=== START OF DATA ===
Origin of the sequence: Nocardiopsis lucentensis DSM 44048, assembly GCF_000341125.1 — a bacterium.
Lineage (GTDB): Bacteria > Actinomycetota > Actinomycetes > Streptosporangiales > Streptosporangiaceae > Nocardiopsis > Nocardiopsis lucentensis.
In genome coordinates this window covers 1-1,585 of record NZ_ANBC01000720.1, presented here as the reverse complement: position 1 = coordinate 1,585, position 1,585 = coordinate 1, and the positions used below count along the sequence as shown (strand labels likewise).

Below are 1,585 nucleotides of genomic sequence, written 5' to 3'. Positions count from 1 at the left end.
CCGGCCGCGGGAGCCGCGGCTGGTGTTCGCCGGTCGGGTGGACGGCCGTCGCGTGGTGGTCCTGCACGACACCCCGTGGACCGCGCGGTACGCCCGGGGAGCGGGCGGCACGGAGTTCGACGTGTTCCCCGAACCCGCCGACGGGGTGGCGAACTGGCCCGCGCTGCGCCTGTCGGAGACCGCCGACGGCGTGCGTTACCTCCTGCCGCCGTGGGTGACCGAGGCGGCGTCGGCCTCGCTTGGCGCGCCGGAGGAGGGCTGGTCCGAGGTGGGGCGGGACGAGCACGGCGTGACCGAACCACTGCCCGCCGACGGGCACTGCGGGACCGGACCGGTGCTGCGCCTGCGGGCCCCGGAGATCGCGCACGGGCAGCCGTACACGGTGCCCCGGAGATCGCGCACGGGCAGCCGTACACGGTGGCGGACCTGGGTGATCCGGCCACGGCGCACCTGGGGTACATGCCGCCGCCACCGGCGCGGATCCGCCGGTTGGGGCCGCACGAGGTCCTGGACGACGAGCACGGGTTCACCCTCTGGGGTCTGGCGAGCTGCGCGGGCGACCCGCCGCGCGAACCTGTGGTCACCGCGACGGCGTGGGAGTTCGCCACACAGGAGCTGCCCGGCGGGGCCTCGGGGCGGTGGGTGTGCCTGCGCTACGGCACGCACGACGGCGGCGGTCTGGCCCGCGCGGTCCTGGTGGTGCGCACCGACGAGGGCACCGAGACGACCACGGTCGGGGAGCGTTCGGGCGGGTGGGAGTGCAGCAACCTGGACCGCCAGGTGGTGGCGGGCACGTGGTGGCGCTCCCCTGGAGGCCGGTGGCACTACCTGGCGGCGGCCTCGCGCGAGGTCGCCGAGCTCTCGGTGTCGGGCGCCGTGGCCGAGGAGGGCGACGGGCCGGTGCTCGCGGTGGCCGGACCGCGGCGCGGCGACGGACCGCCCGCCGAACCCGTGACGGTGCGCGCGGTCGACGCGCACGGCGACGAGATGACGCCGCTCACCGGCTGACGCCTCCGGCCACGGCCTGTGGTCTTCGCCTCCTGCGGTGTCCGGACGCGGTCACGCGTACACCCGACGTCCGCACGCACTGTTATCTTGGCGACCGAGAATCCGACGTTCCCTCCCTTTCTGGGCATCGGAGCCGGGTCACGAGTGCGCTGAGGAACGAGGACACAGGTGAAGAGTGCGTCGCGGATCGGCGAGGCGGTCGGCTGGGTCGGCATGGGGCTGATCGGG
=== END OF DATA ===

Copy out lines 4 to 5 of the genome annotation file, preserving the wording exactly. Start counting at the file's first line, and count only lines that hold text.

Below are 1,585 nucleotides of genomic sequence, written 5' to 3'. Positions count from 1 at the left end.
CCGGCCGCGGGAGCCGCGGCTGGTGTTCGCCGGTCGGGTGGACGGCCGTCGCGTGGTGGTCCTGCACGACACCCCGTGGACCGCGCGGTACGCCCGGGGAGCGGGCGGCACGGAGTTCGACGTGTTCCCCGAACCCGCCGACGGGGTGGCGAACTGGCCCGCGCTGCGCCTGTCGGAGACCGCCGACGGCGTGCGTTACCTCCTGCCGCCGTGGGTGACCGAGGCGGCGTCGGCCTCGCTTGGCGCGCCGGAGGAGGGCTGGTCCGAGGTGGGGCGGGACGAGCACGGCGTGACCGAACCACTGCCCGCCGACGGGCACTGCGGGACCGGACCGGTGCTGCGCCTGCGGGCCCCGGAGATCGCGCACGGGCAGCCGTACACGGTGCCCCGGAGATCGCGCACGGGCAGCCGTACACGGTGGCGGACCTGGGTGATCCGGCCACGGCGCACCTGGGGTACATGCCGCCGCCACCGGCGCGGATCCGCCGGTTGGGGCCGCACGAGGTCCTGGACGACGAGCACGGGTTCACCCTCTGGGGTCTGGCGAGCTGCGCGGGCGACCCGCCGCGCGAACCTGTGGTCACCGCGACGGCGTGGGAGTTCGCCACACAGGAGCTGCCCGGCGGGGCCTCGGGGCGGTGGGTGTGCCTGCGCTACGGCACGCACGACGGCGGCGGTCTGGCCCGCGCGGTCCTGGTGGTGCGCACCGACGAGGGCACCGAGACGACCACGGTCGGGGAGCGTTCGGGCGGGTGGGAGTGCAGCAACCTGGACCGCCAGGTGGTGGCGGGCACGTGGTGGCGCTCCCCTGGAGGCCGGTGGCACTACCTGGCGGCGGCCTCGCGCGAGGTCGCCGAGCTCTCGGTGTCGGGCGCCGTGGCCGAGGAGGGCGACGGGCCGGTGCTCGCGGTGGCCGGACCGCGGCGCGGCGACGGACCGCCCGCCGAACCCGTGACGGTGCGCGCGGTCGACGCGCACGGCGACGAGATGACGCCGCTCACCGGCTGACGCCTCCGGCCACGGCCTGTGGTCTTCGCCTCCTGCGGTGTCCGGACGCGGTCACGCGTACACCCGACGTCCGCACGCACTGTTATCTTGGCGACCGAGAATCCGACGTTCCCTCCCTTTCTGGGCATCGGAGCCGGGTCACGAGTGCGCTGAGGAACGAGGACACAGGTGAAGAGTGCGTCGCGGATCGGCGAGGCGGTCGGCTGGGTCGGCATGGGGCTGATCGGG